Diy & Crafts

Pottery Barn Inspired Growth Chart Ruler!

Are you wanting a growth chart to record your child’s height? This is a forever keepsake!  Growth charts are the rage!  My family measured me on the back of my parent’s bathroom door and now someone else lives there and I’m sure it’s been painted over.  So, if you need to move, you can take this one with you, rather than leave your memories on the back of a bathroom door or a door facing.  I have a friend whose husband actually removed and replaced their door facing to take it with them when they moved!

Growth charts leave us with fond memories of our children and also remind us of how quickly they grow up!  This is a great decorative piece to have when you’re children are grown and have moved out of the house. It also makes a wonderful shower gift for expecting parents or a gift for the grandparents. As you can see in the photo, these growth charts can be personalized with your child’s name or the family name and designs for decoration!  These sure will bring a smile to your child’s face!  Super easy…super cute!  This is a craft project that is so easy and inexpensive to reproduce if you want to sell them!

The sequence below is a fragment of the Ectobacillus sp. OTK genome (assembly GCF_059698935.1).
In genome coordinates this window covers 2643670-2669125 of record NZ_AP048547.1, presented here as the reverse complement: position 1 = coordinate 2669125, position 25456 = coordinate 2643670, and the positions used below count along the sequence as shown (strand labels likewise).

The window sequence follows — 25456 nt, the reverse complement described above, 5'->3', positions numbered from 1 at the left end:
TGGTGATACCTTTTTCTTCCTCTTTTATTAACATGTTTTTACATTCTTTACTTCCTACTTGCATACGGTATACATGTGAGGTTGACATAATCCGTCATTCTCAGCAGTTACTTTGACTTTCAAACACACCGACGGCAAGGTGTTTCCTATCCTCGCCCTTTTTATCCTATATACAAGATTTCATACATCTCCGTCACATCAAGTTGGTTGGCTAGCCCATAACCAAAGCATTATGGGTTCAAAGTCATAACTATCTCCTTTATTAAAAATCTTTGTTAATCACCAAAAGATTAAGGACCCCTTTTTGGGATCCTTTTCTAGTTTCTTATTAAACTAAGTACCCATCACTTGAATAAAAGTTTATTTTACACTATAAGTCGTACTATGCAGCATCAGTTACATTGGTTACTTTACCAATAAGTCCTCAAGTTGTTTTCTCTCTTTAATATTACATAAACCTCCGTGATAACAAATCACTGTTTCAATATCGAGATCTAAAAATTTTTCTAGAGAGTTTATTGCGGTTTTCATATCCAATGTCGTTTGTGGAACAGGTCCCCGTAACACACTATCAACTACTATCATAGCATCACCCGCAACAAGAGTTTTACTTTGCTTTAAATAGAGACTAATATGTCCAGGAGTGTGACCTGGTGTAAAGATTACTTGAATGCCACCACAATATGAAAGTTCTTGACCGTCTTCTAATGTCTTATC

Supplies Needed:

Wood

Stain

Pencil

Permanent Marker or Paint Pen

Small ruler

Numbers Enlarged and Printed

 

1. First, you will need a board. You can use a 6 inch or 8 inch x 6 foot board. These are precut and readily available at Lowe’s, Home Depot, and most home improvement stores.

2. Next, stain or paint your board! Tip:  You may choose to do painted and stained stripes on one for a boy’s room.

3. Next, if you’re painting your tick marks and numbers on, you will start measuring your board and marking every inch.

4. Then, she used a black sharpie marker and went over our previously measured tick marks.  She did 1″ markings on the “inch” tick marks and a 2″ marking where each “foot” would be marked.  You can also use a paint pen or paint and a brush to do these.

5. Next, she printed off some numbers (1-6) on a regular inkjet printer (she used a larger font) and used it as a template for painting on the numbers at each foot.

6.  She takes an ink pen and traces the number over top of the paper, pressing firmly to make a light marking in the wood so she knows where to paint.

7. After she painted marks and numbers and let them dry, she took her sander and distressed the whole piece.  This is optional!

 

Watch this step by step easy tutorial!

 

 

 

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